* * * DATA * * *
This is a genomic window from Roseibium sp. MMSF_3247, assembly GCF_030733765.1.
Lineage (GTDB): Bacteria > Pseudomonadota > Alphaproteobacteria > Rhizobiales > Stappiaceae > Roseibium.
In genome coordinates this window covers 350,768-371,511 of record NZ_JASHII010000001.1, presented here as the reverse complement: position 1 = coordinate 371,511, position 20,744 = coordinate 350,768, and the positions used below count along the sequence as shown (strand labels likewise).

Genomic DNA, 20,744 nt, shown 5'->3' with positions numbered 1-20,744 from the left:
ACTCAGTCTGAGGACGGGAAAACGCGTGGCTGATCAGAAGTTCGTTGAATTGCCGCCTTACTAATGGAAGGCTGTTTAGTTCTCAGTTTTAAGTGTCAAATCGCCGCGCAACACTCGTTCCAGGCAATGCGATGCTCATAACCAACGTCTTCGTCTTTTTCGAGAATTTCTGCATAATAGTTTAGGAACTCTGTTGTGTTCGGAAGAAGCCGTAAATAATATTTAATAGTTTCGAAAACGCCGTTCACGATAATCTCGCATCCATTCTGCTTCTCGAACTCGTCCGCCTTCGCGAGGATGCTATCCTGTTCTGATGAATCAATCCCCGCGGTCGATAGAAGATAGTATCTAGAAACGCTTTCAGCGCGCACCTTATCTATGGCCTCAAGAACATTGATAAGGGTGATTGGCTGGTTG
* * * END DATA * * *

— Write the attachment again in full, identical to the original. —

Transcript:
This is a genomic window from Roseibium sp. MMSF_3247, assembly GCF_030733765.1.
Lineage (GTDB): Bacteria > Pseudomonadota > Alphaproteobacteria > Rhizobiales > Stappiaceae > Roseibium.
In genome coordinates this window covers 350,768-371,511 of record NZ_JASHII010000001.1, presented here as the reverse complement: position 1 = coordinate 371,511, position 20,744 = coordinate 350,768, and the positions used below count along the sequence as shown (strand labels likewise).

Genomic DNA, 20,744 nt, shown 5'->3' with positions numbered 1-20,744 from the left:
ACTCAGTCTGAGGACGGGAAAACGCGTGGCTGATCAGAAGTTCGTTGAATTGCCGCCTTACTAATGGAAGGCTGTTTAGTTCTCAGTTTTAAGTGTCAAATCGCCGCGCAACACTCGTTCCAGGCAATGCGATGCTCATAACCAACGTCTTCGTCTTTTTCGAGAATTTCTGCATAATAGTTTAGGAACTCTGTTGTGTTCGGAAGAAGCCGTAAATAATATTTAATAGTTTCGAAAACGCCGTTCACGATAATCTCGCATCCATTCTGCTTCTCGAACTCGTCCGCCTTCGCGAGGATGCTATCCTGTTCTGATGAATCAATCCCCGCGGTCGATAGAAGATAGTATCTAGAAACGCTTTCAGCGCGCACCTTATCTATGGCCTCAAGAACATTGATAAGGGTGATTGGCTGGTTG